World Book Night, a British experiment in giving away royalty-free new books to strangers, is coming to the US, and we’re on board. Here’s the background.
On every first Thursday in March since 1998, the UK has celebrated World Book Day by giving several million British schoolchildren £1 tokens they can use to purchase any book at a bookseller. UK publishers produce special £1 World Book Day editions of select books, and booksellers, schools, and libraries host hundreds of author visits, story times, and dress parties to celebrate the day. By all accounts, World Book Day has become quite successful in bringing books to children and families to bookstores.
A couple years ago, Jamie Byng, managing director of British publisher Canongate, had the thought that the festivities shouldn’t be limited to schoolchildren, that adults who rarely read books could also use some encouragement. He founded World Book Night, an event in which volunteers, including book authors, would give away one million special-edition paperbacks to strangers at train stations, hospitals, prisons and other sites. Margaret Atwood, Alan Bennett, John Le Carré, and Philip Pullman, and other authors kicked off the first World Book Night last year by reading from their favorite books to thousands of people gathered in Trafalgar Square on a chilly March evening.
British media covered World Book Night extensively, and, defying the expectations of some, the publishers and authors of the books given away fared well: book sales rose substantially for nearly all the 25 titles that were handed out.
On April 23rd, World Book Night comes to the US, with much of the publishing industry behind the effort, including major publishers, Ingram, the American Booksellers Association, Barnes & Noble, and the American Library Association. A committee of booksellers and librarians selected the 30 books that are being printed in special World Book Night editions. (Please note, the Authors Guild took no role in selecting the titles.)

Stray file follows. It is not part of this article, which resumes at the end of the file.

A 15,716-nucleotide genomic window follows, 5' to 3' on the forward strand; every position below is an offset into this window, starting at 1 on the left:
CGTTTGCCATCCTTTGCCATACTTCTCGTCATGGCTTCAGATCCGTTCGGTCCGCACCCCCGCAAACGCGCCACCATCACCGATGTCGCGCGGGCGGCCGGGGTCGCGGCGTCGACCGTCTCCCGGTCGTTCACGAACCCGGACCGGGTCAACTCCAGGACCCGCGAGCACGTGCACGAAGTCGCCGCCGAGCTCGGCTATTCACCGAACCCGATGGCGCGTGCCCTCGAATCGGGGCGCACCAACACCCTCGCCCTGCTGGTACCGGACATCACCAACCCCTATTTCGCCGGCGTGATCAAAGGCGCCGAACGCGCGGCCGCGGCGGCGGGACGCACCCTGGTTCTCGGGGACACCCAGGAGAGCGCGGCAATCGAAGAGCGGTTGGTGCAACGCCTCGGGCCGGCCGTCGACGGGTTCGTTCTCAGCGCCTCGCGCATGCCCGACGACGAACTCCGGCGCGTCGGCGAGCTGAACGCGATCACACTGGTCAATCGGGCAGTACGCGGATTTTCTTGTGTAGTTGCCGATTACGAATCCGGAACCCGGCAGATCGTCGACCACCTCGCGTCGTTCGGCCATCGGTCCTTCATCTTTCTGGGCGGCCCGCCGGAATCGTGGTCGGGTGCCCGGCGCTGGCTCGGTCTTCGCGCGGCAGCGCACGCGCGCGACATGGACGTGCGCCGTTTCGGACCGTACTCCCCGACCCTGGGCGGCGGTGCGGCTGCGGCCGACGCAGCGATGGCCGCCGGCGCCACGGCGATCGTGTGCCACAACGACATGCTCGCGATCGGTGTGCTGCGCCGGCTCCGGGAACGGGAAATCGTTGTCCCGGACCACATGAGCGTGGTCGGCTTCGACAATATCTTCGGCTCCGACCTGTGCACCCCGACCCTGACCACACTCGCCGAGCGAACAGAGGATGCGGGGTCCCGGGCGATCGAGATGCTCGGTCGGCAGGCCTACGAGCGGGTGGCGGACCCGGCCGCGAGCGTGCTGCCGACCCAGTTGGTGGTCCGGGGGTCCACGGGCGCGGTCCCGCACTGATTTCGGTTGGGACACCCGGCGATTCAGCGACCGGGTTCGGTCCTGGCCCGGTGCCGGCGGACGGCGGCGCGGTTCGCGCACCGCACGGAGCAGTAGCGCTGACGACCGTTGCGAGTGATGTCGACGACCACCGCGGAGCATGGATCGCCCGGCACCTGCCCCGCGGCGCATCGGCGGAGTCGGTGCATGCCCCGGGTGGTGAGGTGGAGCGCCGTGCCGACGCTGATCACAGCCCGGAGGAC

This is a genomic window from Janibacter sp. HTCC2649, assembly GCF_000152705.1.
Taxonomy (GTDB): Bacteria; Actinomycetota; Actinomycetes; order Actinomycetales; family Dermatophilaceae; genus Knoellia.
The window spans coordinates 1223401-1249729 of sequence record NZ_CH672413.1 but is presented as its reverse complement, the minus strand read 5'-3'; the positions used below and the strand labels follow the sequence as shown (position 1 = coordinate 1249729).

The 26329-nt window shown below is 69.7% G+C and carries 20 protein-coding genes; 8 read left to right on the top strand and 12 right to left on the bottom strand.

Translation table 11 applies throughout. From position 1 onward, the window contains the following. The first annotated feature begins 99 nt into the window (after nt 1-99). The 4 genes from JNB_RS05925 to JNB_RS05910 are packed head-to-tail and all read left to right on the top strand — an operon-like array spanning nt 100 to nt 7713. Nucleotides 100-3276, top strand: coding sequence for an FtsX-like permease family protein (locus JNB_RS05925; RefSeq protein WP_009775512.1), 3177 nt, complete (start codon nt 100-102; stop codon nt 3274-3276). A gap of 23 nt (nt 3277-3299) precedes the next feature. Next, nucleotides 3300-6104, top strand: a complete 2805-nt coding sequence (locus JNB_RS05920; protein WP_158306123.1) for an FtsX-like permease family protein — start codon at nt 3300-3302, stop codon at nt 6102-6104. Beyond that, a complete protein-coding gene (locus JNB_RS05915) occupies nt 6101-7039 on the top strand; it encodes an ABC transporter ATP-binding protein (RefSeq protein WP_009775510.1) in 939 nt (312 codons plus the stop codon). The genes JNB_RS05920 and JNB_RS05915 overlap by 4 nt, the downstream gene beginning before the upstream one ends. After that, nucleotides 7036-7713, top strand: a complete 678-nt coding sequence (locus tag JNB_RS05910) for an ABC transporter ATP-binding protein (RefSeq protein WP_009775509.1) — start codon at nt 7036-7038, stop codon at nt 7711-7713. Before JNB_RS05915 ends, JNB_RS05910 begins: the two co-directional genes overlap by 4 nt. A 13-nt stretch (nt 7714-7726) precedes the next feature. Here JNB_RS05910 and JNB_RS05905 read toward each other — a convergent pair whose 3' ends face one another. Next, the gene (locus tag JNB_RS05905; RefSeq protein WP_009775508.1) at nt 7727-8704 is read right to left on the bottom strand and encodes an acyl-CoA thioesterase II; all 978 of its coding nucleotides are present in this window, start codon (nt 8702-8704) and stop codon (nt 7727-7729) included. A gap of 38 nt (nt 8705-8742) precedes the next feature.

Want to volunteer to be a book giver? Choose one of the 30 books (list here) that you particularly enjoyed, choose a place to give away the book, and apply at the World Book Night website. There’s nothing in it for you, except for the satisfaction of introducing others to a favorite book, and perhaps the glory of a local newspaper or radio story. You’ll likely increase your odds for being chosen if you mention that you’re an author and you choose a distribution site calculated to reach those who rarely read books.
Carl Lennertz, formerly of Random, Harper, Little Brown, and Book Sense, is the executive director of World Book Night US. He’ll be reviewing all applications and pledges to be on the lookout for authors.
The application deadline is February 1st.